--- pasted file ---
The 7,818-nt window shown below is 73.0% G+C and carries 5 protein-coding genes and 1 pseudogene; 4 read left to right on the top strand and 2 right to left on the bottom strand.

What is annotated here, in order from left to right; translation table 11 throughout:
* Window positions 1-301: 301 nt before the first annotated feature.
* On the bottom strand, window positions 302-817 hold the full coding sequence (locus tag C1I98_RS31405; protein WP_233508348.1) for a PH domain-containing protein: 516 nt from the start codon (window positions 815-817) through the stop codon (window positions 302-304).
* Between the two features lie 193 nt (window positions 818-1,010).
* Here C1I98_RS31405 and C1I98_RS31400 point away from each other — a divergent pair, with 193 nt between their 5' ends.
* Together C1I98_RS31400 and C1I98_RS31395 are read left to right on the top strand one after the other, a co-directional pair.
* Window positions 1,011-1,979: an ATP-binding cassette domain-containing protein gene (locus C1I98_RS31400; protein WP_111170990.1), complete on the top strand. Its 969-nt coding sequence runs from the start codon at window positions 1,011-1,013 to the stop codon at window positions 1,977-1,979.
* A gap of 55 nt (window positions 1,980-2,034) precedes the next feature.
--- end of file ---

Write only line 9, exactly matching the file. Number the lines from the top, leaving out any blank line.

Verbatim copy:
* A gap of 55 nt (window positions 1,980-2,034) precedes the next feature.